Even before the war, some thought had been given by the War Office to the creation and arming of guerrilla units and several people can claim, with some justification, that they originated the proposal. However, the credit for taking up and implementing this idea must be given to a Major Gubbins, (later to become Sir Colin Gubbins and to achieve fame as the head of SOE). In 1939, he was working for Department MI(R), Military Intelligence (Research), and had carried out studies and written reports on guerrilla warfare. Early in the war, he was involved with the Independent Companies and took several of these units to Norway for the abortive 1940 campaign.
On his return to Britain in June 1940 and now a Colonel, he was instructed to create an underground army which would form the nucleus of a resistance movement in the event of a successful occupation of all or part of the UK by German invasion forces. This organisation was to be known by the codename of 'Auxiliary Units' and was to come under the direction of GHQ Home Forces, whose Commander in Chief, at that time was Field Marshal lronside.
Initially Gubbins requested and was given the support of some dozen officers, hand-picked from those known personally to him and on whom he could rely to 'get on with the job'. These were known vaguely as 'Intelligence Officers' and were to form the Regular Army units who were to be responsible for the organisation and local training of the proposed resistance movement.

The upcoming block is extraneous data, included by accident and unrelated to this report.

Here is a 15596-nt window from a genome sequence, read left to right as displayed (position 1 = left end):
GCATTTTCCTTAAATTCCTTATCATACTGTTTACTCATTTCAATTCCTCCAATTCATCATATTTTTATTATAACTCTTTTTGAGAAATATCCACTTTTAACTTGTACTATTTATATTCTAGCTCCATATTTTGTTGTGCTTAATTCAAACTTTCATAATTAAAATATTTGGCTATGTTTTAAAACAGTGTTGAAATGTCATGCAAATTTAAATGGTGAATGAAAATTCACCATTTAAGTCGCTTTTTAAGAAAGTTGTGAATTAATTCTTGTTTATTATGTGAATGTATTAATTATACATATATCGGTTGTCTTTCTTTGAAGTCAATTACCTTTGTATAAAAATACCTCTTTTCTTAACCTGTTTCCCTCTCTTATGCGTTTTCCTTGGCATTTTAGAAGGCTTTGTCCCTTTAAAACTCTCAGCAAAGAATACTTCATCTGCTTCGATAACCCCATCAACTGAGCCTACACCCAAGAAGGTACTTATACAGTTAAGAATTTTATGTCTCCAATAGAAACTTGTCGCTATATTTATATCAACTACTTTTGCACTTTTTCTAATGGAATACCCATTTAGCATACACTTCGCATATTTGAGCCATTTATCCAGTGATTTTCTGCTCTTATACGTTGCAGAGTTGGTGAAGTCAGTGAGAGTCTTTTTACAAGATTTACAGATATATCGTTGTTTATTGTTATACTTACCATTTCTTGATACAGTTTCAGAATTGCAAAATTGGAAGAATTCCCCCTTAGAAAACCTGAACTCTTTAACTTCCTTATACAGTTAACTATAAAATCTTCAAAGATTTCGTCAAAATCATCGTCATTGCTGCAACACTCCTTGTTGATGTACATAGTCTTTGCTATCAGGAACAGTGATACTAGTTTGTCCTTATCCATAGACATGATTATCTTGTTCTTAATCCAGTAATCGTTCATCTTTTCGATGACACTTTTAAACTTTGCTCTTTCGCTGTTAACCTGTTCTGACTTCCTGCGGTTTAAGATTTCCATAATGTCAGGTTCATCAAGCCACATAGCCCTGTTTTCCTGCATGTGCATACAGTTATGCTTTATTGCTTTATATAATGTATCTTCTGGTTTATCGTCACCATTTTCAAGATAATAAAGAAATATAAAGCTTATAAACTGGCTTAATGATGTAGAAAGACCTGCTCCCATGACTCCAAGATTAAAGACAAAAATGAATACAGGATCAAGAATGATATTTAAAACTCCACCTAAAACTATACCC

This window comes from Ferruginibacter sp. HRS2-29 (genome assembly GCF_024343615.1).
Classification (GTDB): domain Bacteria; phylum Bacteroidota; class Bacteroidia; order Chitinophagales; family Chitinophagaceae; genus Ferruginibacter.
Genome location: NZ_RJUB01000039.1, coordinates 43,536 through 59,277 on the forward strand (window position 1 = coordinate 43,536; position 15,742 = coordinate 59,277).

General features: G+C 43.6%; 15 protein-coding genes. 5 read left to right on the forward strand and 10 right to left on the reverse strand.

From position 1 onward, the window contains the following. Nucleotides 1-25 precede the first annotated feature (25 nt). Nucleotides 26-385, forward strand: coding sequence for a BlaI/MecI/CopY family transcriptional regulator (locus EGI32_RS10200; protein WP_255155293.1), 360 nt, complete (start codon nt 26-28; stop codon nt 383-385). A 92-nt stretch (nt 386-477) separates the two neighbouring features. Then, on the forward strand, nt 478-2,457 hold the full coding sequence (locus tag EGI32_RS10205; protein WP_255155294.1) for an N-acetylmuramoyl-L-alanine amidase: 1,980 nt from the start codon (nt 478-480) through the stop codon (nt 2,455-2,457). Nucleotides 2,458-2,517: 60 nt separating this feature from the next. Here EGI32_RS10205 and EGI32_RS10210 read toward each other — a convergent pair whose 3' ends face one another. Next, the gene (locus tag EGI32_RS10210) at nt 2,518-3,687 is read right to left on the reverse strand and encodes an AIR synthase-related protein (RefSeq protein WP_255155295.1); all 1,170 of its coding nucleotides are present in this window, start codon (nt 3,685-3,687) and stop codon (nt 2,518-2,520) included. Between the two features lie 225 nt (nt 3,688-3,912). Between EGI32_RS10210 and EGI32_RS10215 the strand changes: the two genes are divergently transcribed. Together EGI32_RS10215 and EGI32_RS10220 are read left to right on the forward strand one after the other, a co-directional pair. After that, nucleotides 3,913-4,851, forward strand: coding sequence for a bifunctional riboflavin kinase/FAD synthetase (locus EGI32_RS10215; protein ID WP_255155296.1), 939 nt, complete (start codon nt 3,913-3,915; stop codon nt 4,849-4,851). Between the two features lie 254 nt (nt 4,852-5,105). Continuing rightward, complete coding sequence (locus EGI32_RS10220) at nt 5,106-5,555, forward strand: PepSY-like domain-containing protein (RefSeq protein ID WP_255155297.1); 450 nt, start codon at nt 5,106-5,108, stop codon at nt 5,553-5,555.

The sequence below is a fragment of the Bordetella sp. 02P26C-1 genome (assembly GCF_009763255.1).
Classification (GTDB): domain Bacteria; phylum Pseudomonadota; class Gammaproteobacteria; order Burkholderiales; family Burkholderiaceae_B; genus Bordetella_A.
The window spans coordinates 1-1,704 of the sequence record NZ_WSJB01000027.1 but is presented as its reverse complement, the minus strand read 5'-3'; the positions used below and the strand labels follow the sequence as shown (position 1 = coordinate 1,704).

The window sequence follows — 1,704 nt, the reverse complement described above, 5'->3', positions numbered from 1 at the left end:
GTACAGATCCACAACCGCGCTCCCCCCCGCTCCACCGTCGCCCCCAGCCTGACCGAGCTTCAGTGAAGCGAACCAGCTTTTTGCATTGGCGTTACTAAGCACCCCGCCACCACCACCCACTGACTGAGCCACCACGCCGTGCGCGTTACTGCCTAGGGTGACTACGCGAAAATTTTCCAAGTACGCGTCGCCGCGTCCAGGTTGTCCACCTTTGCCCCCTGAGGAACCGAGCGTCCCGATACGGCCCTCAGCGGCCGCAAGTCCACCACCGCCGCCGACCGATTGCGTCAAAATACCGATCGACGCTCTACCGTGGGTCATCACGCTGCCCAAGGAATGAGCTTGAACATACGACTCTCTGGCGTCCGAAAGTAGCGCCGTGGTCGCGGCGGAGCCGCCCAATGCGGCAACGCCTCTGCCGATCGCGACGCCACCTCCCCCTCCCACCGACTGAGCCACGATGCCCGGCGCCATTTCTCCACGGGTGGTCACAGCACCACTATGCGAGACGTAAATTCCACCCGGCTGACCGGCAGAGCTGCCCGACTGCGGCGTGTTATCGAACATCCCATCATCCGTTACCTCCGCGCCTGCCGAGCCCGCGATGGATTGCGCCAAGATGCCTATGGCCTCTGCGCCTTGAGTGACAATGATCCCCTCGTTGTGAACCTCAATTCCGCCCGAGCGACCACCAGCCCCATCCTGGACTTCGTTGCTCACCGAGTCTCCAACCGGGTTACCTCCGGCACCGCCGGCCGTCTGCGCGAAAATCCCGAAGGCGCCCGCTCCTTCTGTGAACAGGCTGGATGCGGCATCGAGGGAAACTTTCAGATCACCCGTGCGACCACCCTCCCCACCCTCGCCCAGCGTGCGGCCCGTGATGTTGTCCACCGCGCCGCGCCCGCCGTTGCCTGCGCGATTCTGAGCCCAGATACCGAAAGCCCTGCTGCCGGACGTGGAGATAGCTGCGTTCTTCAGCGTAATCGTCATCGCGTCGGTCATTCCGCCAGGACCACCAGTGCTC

The Auxiliaries themselves were all to be part-time volunteers, recruited from members of the recently formed Home Guard, and Gubbins was given the authority to requisition suitable men. These recruits varied in age and occupation, from young students, factory workers in reserved occupations, miners and farmers, to professional men like doctors and accountants. Age was no barrier, as long as the recruit was fit and capable of existing under the harsh conditions anticipated. Gamekeepers and countrymen of all sorts were much sought after, as well as those with experience of Scouting and woodsmanship.
The recruits were told that they were being selected for special Home Guard duties, and were being 'posted' to one of three battalions, numbered 201 (Scotland and Northern Counties), 202 (Midlands) and 203 (London and Southern Counties).